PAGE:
Communication-persuasion paradigm. In attempting to understand the objective factors that are in play when people communicate with one another, the communication-persuasion paradigm begins with this model of what goes on in human communication:
  • The source is the person who is trying to influence another person. What makes a good persuader are how credible, trustworthy, attractive, and competent they are. (In linguistics and pragmatics, the intentions of the speaker to make something understood is referred to as the utterance's illocutionary force);
  • The message is what the source is trying to convince the target of. Relevant factors include how far the message departs from the target's ideas, whether or not there is an appeal to emotion, and whether or not there is a balance of perspectives;
  • The target is the person who the source is trying to convince of something. Important to them are the relevance of message to person, their personal desire for cognition, and amount of distractions present;
  • The channel is the venu that the message is delivered;
  • The impact is the reaction from the target. This may include an attitude change, a rejection of the message, a counterargument, a suspense of judgment, and/or an attack on the source. (In linguistic and social philosophy, this is often referred to as an utterance's perlocutionary force.)
In all cases, the plight of those suffering from aphasia is of research interest to those who study communication.

One topic of great concern within the scope of communication is the issue of persuasion, which can be understood as whenever an actor attempts to change another's thoughts or behaviors based on the charismatic and/or reasoned input.

Elaboration likelihood model. This model is one attempt to explain how the process of persuasion works. It states that there are two methods by which a person may be persuaded of some message: through the central route, when the listener logically processes and considers the message and all its implications, or through the peripheral route, when the listener is persuaded for non-rational peripheral cues (such deference to authority, succinctness of message, or if others accept message as well). The model predicts that whether or not a message will provoke an attitude change in the listener depends on whether or not it is interpreted via the central or the peripheral route. If a message provokes an attitude change on the basis of superficial information, it may be temporarily adopted, but is less likely to be resilient or defended in the face of criticism. On the other hand, if a message goes through the central route, and passes the subject's reasonings, it will be more resiliently held in the future.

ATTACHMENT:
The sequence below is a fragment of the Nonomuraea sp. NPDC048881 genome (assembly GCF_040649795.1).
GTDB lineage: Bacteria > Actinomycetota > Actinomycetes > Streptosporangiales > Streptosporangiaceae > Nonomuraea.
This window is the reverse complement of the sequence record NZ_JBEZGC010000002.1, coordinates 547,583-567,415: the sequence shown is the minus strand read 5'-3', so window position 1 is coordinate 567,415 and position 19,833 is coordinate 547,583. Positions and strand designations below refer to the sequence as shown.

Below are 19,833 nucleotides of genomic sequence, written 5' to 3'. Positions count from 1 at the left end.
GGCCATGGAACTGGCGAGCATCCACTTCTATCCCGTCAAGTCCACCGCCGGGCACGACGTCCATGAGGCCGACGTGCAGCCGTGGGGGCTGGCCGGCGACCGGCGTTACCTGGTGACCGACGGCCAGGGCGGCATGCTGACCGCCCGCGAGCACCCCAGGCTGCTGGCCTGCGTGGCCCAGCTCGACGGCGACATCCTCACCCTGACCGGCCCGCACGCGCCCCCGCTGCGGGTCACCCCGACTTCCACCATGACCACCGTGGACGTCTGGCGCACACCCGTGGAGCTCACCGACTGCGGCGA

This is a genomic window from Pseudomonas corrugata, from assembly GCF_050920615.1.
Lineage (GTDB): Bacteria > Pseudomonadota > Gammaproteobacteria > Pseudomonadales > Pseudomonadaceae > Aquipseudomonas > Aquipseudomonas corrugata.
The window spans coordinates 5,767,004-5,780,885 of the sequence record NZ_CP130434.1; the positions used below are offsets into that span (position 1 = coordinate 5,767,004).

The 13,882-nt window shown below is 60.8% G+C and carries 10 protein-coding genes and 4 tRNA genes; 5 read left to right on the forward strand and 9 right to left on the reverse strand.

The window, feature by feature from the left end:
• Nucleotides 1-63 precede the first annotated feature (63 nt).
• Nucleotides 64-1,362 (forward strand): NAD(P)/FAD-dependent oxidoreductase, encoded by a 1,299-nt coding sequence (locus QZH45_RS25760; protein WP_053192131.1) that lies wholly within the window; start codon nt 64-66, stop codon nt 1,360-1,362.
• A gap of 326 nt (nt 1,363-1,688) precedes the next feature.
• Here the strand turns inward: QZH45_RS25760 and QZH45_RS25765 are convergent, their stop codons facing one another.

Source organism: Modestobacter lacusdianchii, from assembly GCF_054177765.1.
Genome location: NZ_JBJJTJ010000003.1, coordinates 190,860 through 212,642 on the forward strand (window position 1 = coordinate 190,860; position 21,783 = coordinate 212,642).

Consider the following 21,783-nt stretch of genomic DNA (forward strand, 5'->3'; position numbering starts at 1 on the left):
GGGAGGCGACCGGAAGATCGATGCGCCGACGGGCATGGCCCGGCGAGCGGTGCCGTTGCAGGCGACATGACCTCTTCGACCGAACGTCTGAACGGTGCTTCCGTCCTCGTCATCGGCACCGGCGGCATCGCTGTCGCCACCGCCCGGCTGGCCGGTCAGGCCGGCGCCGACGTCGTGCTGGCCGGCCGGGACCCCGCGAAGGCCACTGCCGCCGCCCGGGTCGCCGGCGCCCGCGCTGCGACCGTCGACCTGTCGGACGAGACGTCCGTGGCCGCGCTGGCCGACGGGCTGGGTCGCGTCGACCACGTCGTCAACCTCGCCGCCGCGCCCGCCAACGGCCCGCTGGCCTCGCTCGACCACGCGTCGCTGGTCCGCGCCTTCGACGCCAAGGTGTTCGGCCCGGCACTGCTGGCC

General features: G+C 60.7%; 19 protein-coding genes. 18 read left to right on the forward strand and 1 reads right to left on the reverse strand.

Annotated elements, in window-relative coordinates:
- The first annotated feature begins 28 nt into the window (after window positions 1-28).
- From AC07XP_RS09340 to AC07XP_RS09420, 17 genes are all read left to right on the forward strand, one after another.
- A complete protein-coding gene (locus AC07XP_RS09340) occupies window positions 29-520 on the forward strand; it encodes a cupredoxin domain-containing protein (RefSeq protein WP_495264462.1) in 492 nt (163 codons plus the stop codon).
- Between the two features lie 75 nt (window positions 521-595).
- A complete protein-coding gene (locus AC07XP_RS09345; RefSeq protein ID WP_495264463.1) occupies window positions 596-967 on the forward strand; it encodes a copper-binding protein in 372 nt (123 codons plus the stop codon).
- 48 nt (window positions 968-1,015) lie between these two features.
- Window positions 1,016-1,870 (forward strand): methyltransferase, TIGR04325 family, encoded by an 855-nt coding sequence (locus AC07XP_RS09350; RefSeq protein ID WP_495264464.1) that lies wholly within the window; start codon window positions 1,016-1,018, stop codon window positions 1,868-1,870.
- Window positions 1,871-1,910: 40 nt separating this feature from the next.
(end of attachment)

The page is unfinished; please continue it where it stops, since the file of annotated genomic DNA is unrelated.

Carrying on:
Social impact theory. Trying to explain the objective conditions where any particular message will have social influence, Latane, Jackson, and Sedikides emphasized the importance of three characteristics of the sources in their social impact theory.
  • Social Strength of the actors involved, for example power and social status
  • Immediacy, or the physical / psychological distance between actors
  • Number of Sources Present
Functionalism (sociology). For functionalism, the achievement of goals relative to the normative background is important. To the extent that a) an action is beneficial towards the achievement of a goal, and b) the goal and/or means are compatible with the normative goals and means of some group or society, the act is considered functional in that respect / relative to that goal. Conversely, to the extent that a) the act is an obstacle to achieving a desired goal, and b) the goal fits the normative background of some group or society, the act is considered dysfunctional in that respect.
Subjective factors in persuasion. Symbolic interactionism stresses the importance of the way the actor subjectively perceives persons in the world in order to explain how persuasion occurs. Following their models, a person may be more likely to be persuaded when the persuader is more in line with the thoughts and opinions of:
  • the generalized other - the actor's notion of the normal expectations of others;
  • the opinions of significant others - the actor's idea of the expectations of special persons; ie, parents, children, spouse, friends.
Erving Goffman wrote in the same tradition, making sense of human interaction using insights gained from the theories and methods of dramaturgy. For Goffman, two crucial concepts are those of the front region and back region, which are the "on-stage" and "off-stage" personae which a person has -- those roles which are played for the benefit of others, and those played without others as much in mind.